Shooting stars are expected to twinkle over the UK for the next couple of days.
Clear skies are forecast on Thursday night, when the Eta Aquarid meteors are predicted to be at their most visible.
The shower is active from April to November, but peaks in early May.
Those in the southern hemisphere will have the best view, but it should be possible to spot between 10 and 20 meteors an hour from the UK.
They are formed from debris shed by Halley’s Comet, which takes 75-76 years to complete a single orbit of the sun.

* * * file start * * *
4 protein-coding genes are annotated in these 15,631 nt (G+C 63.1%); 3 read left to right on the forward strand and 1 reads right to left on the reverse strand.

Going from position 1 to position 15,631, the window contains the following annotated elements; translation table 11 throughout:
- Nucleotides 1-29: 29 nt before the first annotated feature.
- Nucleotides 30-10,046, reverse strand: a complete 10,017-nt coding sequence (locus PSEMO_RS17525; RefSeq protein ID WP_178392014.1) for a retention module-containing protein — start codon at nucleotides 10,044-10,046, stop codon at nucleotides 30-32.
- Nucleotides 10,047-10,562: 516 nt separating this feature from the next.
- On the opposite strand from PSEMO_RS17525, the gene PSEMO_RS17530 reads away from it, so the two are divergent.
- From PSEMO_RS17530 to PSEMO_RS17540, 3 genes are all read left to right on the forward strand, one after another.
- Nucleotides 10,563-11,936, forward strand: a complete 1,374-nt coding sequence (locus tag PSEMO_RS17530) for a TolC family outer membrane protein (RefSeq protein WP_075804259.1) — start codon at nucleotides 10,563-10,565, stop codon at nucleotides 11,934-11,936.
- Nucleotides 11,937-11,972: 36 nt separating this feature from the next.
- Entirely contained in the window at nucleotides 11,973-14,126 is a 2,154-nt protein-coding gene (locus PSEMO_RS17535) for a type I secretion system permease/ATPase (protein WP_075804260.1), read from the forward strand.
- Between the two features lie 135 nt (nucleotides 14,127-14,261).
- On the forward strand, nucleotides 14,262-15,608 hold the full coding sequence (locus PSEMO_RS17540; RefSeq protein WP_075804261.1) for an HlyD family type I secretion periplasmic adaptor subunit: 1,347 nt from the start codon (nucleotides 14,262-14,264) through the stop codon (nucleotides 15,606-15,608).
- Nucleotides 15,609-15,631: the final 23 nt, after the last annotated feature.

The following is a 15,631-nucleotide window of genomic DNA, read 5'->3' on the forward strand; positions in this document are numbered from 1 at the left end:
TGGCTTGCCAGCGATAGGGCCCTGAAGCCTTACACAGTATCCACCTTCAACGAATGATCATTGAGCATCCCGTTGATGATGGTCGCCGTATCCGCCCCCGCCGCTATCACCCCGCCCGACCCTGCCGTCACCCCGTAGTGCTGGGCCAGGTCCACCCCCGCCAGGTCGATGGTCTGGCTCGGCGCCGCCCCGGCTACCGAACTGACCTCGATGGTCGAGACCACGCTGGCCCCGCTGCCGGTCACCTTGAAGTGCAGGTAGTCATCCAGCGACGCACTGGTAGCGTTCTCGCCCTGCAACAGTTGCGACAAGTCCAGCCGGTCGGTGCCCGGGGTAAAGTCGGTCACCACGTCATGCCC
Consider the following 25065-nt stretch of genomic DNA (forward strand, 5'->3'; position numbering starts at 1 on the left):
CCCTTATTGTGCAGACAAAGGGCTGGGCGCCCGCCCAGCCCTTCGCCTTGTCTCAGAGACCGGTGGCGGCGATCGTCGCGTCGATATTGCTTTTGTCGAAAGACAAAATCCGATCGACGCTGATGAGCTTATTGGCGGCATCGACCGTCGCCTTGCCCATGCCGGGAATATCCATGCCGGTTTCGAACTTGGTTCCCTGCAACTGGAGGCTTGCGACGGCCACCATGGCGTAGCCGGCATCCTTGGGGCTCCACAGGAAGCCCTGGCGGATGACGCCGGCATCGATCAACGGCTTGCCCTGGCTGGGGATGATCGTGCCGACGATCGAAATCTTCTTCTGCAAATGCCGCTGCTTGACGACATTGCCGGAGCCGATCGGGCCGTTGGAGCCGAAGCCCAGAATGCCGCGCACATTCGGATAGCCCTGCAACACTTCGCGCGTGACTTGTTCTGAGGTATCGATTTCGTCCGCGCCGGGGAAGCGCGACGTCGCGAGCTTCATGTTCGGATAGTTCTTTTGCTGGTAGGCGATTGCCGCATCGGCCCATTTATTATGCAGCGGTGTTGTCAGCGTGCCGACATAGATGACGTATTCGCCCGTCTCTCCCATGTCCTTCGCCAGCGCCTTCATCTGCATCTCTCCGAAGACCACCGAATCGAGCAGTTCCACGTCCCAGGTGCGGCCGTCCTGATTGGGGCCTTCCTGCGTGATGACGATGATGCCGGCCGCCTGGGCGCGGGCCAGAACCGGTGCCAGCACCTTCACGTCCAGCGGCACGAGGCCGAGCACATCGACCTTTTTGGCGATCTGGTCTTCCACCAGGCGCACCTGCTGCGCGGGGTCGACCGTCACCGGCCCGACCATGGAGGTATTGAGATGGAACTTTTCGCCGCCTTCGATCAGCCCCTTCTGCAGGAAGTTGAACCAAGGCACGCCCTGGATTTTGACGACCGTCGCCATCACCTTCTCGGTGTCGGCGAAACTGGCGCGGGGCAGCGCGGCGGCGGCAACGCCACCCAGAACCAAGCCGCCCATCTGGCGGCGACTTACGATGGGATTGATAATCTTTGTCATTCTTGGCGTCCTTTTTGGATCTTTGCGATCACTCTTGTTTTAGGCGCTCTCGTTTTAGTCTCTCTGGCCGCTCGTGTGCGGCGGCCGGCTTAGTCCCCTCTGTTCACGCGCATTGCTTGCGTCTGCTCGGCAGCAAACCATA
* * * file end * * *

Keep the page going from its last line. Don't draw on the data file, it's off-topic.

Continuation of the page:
It will not get close to the earth again until 2062.
But tiny particles from it, the size of grains of sand, burn up in the atmosphere.
They become visible twice a year, producing both the Eta Aquarids, and the Orionids meteor shower, which can be seen in October.
The Eta Aquarids appear to some from the direction of the constellation Aquarius, in the northeast.
The best time to see them will be just before dawn on Friday.
A dark location in the countryside would give the clearest view.
For town and city dwellers, a robotic telescope service, Slooh, will be offering pictures online from 1am on Friday morning.